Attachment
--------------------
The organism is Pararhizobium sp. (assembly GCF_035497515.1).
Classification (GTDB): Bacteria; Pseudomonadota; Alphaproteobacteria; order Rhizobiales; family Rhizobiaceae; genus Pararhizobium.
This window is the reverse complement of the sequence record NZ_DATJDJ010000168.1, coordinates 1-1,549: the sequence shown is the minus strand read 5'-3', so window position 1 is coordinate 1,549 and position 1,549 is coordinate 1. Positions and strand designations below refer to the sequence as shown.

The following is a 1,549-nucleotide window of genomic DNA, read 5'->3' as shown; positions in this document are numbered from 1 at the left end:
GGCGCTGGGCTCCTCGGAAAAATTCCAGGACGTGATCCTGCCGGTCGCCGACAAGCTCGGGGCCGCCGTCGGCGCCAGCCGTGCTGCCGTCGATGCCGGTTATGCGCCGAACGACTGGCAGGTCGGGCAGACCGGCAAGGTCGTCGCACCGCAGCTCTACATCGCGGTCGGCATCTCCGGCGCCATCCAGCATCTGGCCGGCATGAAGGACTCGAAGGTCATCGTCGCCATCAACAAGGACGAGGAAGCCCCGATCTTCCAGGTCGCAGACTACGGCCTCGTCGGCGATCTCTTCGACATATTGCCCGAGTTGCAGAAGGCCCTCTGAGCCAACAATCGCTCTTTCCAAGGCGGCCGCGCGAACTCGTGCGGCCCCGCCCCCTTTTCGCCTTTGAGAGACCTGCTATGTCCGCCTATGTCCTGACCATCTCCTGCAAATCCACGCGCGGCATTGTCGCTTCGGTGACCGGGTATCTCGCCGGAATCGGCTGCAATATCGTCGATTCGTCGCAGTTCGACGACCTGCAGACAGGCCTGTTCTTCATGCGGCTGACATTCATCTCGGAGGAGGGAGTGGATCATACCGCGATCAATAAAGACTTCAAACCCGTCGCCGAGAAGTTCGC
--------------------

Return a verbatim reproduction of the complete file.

The organism is Pararhizobium sp. (assembly GCF_035497515.1).
Classification (GTDB): Bacteria; Pseudomonadota; Alphaproteobacteria; order Rhizobiales; family Rhizobiaceae; genus Pararhizobium.
This window is the reverse complement of the sequence record NZ_DATJDJ010000168.1, coordinates 1-1,549: the sequence shown is the minus strand read 5'-3', so window position 1 is coordinate 1,549 and position 1,549 is coordinate 1. Positions and strand designations below refer to the sequence as shown.

The following is a 1,549-nucleotide window of genomic DNA, read 5'->3' as shown; positions in this document are numbered from 1 at the left end:
GGCGCTGGGCTCCTCGGAAAAATTCCAGGACGTGATCCTGCCGGTCGCCGACAAGCTCGGGGCCGCCGTCGGCGCCAGCCGTGCTGCCGTCGATGCCGGTTATGCGCCGAACGACTGGCAGGTCGGGCAGACCGGCAAGGTCGTCGCACCGCAGCTCTACATCGCGGTCGGCATCTCCGGCGCCATCCAGCATCTGGCCGGCATGAAGGACTCGAAGGTCATCGTCGCCATCAACAAGGACGAGGAAGCCCCGATCTTCCAGGTCGCAGACTACGGCCTCGTCGGCGATCTCTTCGACATATTGCCCGAGTTGCAGAAGGCCCTCTGAGCCAACAATCGCTCTTTCCAAGGCGGCCGCGCGAACTCGTGCGGCCCCGCCCCCTTTTCGCCTTTGAGAGACCTGCTATGTCCGCCTATGTCCTGACCATCTCCTGCAAATCCACGCGCGGCATTGTCGCTTCGGTGACCGGGTATCTCGCCGGAATCGGCTGCAATATCGTCGATTCGTCGCAGTTCGACGACCTGCAGACAGGCCTGTTCTTCATGCGGCTGACATTCATCTCGGAGGAGGGAGTGGATCATACCGCGATCAATAAAGACTTCAAACCCGTCGCCGAGAAGTTCGC